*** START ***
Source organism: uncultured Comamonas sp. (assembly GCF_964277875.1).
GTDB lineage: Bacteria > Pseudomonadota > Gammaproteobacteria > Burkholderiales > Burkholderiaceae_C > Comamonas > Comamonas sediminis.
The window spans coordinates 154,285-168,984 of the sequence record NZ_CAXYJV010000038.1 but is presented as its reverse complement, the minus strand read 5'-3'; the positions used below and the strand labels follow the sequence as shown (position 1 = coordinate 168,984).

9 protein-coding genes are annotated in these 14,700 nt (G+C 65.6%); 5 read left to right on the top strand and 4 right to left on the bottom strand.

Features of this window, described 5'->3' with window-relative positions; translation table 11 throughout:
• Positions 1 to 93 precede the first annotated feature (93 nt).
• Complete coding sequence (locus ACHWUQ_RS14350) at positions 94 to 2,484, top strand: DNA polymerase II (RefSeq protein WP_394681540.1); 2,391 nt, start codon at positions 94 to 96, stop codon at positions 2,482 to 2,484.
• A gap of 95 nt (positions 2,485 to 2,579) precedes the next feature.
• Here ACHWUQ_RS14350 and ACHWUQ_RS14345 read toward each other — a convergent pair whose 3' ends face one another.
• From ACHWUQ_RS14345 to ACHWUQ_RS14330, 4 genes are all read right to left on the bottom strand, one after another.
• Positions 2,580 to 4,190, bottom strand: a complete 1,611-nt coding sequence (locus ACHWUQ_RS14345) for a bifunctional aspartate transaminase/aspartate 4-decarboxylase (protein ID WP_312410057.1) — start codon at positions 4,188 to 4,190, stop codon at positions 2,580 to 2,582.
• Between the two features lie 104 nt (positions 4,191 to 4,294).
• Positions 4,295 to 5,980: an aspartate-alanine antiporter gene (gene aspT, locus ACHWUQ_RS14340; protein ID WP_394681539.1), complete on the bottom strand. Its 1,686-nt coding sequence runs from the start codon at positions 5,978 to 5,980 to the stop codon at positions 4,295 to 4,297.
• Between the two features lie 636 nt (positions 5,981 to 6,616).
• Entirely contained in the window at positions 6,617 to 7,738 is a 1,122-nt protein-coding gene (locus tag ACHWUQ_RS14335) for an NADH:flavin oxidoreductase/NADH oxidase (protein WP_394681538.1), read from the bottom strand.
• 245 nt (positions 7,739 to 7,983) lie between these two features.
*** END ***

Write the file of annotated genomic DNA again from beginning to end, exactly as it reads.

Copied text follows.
Source organism: uncultured Comamonas sp. (assembly GCF_964277875.1).
GTDB lineage: Bacteria > Pseudomonadota > Gammaproteobacteria > Burkholderiales > Burkholderiaceae_C > Comamonas > Comamonas sediminis.
The window spans coordinates 154,285-168,984 of the sequence record NZ_CAXYJV010000038.1 but is presented as its reverse complement, the minus strand read 5'-3'; the positions used below and the strand labels follow the sequence as shown (position 1 = coordinate 168,984).

9 protein-coding genes are annotated in these 14,700 nt (G+C 65.6%); 5 read left to right on the top strand and 4 right to left on the bottom strand.

Features of this window, described 5'->3' with window-relative positions; translation table 11 throughout:
• Positions 1 to 93 precede the first annotated feature (93 nt).
• Complete coding sequence (locus ACHWUQ_RS14350) at positions 94 to 2,484, top strand: DNA polymerase II (RefSeq protein WP_394681540.1); 2,391 nt, start codon at positions 94 to 96, stop codon at positions 2,482 to 2,484.
• A gap of 95 nt (positions 2,485 to 2,579) precedes the next feature.
• Here ACHWUQ_RS14350 and ACHWUQ_RS14345 read toward each other — a convergent pair whose 3' ends face one another.
• From ACHWUQ_RS14345 to ACHWUQ_RS14330, 4 genes are all read right to left on the bottom strand, one after another.
• Positions 2,580 to 4,190, bottom strand: a complete 1,611-nt coding sequence (locus ACHWUQ_RS14345) for a bifunctional aspartate transaminase/aspartate 4-decarboxylase (protein ID WP_312410057.1) — start codon at positions 4,188 to 4,190, stop codon at positions 2,580 to 2,582.
• Between the two features lie 104 nt (positions 4,191 to 4,294).
• Positions 4,295 to 5,980: an aspartate-alanine antiporter gene (gene aspT, locus ACHWUQ_RS14340; protein ID WP_394681539.1), complete on the bottom strand. Its 1,686-nt coding sequence runs from the start codon at positions 5,978 to 5,980 to the stop codon at positions 4,295 to 4,297.
• Between the two features lie 636 nt (positions 5,981 to 6,616).
• Entirely contained in the window at positions 6,617 to 7,738 is a 1,122-nt protein-coding gene (locus tag ACHWUQ_RS14335) for an NADH:flavin oxidoreductase/NADH oxidase (protein WP_394681538.1), read from the bottom strand.
• 245 nt (positions 7,739 to 7,983) lie between these two features.